The news that the largest U.S. mall operator, Simon Property Group, has decided to close all of its more than 200 shopping centers is expected to trigger more mass mall closings across the country.
Both Simon and Unibail-Rodamco-Westfield, which owns about three dozen U.S. malls, announced Wednesday that they were closing all of their properties for at least 10 days due to concerns about the spread of the COVID-19 virus.
Mall developers usually have a follow-the-leader mentality in times of crisis and the move by Simon is going to make it harder for other mall operators to justify staying open.
The second-largest mall operator, Brookfield Properties, which owns more than 170 retail properties in 43 states, has yet to issue a company-wide shutdown, but a number of its malls, such as the highly profitable Ala Moana center in Hawaii, are operating on reduced hours.
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SITE Centers, one of the largest owners of U.S. open air shopping centers, also has not made any announcements about company-wide closings.
Today, the governor of Maryland ordered all malls in that state closed, following a similar decision earlier in the week by the governor of New Jersey.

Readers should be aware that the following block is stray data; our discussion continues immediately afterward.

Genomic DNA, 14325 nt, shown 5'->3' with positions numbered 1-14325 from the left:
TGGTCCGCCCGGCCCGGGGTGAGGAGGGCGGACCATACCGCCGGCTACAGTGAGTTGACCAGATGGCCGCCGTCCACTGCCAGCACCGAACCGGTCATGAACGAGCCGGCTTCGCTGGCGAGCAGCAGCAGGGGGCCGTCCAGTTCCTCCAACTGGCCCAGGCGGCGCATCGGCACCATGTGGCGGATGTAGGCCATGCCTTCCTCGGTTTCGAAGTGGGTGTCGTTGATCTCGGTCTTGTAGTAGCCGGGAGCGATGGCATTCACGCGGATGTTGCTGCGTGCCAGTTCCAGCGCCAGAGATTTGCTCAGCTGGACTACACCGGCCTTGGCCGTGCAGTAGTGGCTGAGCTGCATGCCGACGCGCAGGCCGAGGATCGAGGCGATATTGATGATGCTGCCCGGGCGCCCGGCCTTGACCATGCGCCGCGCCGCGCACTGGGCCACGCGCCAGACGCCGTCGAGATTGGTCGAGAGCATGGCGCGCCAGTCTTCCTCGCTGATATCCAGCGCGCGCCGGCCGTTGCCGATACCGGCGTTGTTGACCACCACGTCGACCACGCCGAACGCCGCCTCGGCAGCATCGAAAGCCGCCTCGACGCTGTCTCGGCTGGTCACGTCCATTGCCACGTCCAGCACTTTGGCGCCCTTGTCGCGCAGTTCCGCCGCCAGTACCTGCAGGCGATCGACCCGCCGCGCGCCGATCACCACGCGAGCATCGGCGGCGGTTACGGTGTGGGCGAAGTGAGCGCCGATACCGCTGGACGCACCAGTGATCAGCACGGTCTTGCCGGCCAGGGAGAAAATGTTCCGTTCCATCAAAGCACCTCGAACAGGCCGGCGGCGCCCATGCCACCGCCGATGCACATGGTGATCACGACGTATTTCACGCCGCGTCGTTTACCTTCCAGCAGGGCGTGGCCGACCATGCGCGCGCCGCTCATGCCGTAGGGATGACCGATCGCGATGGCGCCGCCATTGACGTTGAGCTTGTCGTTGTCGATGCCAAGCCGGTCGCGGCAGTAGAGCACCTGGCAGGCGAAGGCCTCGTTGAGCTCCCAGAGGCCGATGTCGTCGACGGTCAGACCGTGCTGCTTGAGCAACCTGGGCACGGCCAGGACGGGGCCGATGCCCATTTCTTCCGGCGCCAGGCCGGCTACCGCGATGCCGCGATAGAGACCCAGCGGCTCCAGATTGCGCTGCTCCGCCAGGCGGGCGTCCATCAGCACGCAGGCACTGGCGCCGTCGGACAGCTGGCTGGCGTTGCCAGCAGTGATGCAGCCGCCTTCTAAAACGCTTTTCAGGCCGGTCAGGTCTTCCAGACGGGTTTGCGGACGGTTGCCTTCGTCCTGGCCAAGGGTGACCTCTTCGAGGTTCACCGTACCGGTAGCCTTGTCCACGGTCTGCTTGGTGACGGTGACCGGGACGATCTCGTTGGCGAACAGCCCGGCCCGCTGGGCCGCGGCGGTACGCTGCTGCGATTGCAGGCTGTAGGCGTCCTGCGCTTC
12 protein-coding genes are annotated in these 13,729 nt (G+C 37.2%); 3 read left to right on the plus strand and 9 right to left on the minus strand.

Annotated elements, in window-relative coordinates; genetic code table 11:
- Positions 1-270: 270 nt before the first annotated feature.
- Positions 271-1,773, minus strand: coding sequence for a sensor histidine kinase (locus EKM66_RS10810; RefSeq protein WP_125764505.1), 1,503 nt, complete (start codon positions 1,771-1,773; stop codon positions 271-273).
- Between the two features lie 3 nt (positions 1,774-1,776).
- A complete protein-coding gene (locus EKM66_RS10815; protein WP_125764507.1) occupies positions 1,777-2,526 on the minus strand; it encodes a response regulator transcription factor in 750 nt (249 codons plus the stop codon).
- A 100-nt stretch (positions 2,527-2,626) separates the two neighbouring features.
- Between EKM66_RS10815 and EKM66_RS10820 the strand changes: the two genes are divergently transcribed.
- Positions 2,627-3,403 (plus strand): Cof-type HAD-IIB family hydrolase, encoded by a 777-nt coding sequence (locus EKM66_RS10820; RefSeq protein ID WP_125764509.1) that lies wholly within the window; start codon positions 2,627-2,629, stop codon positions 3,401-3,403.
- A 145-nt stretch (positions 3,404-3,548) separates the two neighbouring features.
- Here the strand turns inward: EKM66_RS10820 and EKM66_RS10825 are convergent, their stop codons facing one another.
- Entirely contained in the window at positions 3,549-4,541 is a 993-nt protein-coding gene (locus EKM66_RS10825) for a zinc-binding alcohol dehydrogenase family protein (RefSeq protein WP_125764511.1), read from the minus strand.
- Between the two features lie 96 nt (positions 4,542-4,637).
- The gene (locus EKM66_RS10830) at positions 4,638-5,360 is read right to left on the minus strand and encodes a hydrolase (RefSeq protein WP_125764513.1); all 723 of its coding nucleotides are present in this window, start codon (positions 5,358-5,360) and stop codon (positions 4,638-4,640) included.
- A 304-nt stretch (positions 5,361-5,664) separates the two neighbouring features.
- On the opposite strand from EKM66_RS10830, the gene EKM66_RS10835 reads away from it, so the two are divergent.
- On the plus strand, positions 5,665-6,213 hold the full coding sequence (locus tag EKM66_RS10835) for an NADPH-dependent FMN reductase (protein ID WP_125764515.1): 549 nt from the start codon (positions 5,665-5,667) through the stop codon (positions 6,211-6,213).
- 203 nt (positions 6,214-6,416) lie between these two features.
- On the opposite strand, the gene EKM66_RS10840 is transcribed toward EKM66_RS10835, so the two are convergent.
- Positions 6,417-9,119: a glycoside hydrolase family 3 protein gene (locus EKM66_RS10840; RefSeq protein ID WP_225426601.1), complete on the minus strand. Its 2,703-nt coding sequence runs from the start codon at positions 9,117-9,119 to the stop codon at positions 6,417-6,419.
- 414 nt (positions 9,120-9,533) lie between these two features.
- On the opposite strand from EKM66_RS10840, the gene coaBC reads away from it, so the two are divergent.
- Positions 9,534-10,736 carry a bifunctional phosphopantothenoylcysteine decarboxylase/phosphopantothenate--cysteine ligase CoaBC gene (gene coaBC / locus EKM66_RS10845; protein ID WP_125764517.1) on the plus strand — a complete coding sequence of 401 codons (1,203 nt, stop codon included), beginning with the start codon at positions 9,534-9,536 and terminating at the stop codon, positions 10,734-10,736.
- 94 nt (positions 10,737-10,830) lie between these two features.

Some of the most high-profile mall properties in this country have decided to close, including the Mall of America in Minnesota, Hudson Yards in Manhattan, and the American Dream Mall in East Rutherford, New Jersey.
Simon Property Group said it reached its decision to close all of its malls “after extensive discussions with federal, state, and local officials.” Government officials this week have been requesting, and in some cases ordering, that Americans avoid non-essential activities, and that retail stores limit the number of shoppers allowed inside to enable greater social distancing.”
Unibail-Rodamco-Westfield, which owns Westfield Garden State Plaza in New Jersey, one of the top-performing malls in the country, said its malls will remain closed until at least March 29, at which point it “will reevaluate the situation.”
With more than 110 national retailers opting to close their stores, including important mall anchor chains Macy’s, JC Penney and Nordstrom, mall owners who wait too long to make a decision may find it has been made for them. Their malls may be open, but none of their tenants will be.